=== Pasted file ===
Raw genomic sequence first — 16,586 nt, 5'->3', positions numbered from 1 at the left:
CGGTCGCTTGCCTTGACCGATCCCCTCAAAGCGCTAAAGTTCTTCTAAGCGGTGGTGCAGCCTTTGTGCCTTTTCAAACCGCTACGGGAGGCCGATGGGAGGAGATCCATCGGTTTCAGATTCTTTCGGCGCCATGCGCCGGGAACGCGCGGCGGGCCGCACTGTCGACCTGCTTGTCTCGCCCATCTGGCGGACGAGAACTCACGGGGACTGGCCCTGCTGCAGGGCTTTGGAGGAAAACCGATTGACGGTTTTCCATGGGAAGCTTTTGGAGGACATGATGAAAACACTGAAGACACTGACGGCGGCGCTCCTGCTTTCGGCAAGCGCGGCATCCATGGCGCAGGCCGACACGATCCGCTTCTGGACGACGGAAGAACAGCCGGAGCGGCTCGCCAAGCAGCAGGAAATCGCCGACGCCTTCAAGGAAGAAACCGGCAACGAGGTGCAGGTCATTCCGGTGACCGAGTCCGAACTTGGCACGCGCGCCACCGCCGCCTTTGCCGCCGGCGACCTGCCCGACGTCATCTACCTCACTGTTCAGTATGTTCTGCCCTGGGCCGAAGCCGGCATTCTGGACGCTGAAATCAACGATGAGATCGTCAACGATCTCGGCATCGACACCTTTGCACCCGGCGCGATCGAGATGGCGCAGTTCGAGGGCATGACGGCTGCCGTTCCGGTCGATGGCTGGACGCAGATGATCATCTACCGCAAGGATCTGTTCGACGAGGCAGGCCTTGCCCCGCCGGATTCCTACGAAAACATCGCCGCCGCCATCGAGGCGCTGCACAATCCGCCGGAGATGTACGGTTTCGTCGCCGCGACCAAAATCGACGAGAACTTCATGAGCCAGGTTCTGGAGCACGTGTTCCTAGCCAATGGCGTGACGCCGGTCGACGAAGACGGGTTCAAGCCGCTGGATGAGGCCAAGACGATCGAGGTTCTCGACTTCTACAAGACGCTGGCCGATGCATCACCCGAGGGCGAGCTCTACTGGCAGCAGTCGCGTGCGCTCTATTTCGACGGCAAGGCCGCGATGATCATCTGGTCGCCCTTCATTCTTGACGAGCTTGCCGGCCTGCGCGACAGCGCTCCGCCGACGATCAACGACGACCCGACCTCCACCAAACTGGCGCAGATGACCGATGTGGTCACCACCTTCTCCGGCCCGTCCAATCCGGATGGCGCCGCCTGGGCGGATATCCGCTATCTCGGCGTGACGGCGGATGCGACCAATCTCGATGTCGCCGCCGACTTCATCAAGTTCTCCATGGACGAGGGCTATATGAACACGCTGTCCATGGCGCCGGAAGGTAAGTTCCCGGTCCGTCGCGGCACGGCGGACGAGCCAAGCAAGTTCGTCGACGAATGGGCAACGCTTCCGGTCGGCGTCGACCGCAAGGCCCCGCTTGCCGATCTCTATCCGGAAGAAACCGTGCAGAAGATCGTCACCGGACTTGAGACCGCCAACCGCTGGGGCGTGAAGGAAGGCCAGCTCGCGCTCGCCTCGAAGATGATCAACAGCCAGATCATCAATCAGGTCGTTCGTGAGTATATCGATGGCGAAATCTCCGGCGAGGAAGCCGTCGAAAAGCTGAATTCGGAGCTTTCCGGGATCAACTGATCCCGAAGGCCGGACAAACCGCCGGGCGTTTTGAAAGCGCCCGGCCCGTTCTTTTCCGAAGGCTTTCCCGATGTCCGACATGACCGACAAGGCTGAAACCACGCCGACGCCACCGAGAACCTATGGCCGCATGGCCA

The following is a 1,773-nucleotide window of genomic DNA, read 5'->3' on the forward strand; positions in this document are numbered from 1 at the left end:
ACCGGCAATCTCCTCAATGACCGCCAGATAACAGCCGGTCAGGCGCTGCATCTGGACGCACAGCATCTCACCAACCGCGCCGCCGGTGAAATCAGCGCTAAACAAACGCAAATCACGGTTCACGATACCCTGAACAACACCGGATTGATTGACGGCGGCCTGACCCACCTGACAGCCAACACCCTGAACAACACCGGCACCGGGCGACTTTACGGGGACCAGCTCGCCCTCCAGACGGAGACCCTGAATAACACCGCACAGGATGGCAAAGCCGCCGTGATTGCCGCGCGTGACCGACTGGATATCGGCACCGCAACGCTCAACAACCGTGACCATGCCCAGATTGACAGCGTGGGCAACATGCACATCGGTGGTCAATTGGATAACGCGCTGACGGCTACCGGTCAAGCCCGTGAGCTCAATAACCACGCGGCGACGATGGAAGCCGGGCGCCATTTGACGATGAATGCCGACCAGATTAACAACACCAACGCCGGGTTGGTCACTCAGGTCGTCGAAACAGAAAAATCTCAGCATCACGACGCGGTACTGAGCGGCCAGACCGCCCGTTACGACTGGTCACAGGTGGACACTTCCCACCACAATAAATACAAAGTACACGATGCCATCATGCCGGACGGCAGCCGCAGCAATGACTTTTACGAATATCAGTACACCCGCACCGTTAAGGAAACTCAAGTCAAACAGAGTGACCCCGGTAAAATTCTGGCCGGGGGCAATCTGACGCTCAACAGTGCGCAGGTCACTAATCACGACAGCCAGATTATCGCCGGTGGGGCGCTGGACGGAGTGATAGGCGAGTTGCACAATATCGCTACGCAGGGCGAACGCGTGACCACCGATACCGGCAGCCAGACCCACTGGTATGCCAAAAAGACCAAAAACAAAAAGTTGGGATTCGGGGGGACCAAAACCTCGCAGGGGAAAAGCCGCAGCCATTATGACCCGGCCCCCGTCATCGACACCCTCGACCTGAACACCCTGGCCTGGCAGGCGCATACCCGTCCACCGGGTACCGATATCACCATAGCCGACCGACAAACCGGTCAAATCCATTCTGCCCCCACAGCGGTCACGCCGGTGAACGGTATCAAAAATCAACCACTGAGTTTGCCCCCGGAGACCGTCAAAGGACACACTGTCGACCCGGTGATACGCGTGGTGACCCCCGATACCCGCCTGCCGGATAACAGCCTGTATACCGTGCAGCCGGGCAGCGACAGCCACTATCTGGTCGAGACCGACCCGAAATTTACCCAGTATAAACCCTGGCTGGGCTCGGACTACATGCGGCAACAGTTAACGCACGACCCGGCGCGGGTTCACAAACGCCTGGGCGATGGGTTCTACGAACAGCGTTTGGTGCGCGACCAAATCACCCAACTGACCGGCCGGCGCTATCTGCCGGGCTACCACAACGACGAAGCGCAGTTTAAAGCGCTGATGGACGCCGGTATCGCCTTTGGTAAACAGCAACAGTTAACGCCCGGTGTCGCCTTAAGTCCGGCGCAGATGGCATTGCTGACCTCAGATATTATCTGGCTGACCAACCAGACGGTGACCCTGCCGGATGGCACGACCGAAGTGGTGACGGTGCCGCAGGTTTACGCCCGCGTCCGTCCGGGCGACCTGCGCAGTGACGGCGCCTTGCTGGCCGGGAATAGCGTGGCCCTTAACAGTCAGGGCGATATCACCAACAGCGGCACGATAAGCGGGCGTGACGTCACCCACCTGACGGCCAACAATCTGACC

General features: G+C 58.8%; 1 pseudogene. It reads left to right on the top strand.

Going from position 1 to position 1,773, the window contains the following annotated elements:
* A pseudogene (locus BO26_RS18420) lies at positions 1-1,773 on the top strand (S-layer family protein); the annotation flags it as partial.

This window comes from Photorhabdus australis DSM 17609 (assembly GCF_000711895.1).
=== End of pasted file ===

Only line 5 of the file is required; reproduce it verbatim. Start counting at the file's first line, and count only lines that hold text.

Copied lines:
General features: G+C 58.8%; 1 pseudogene. It reads left to right on the top strand.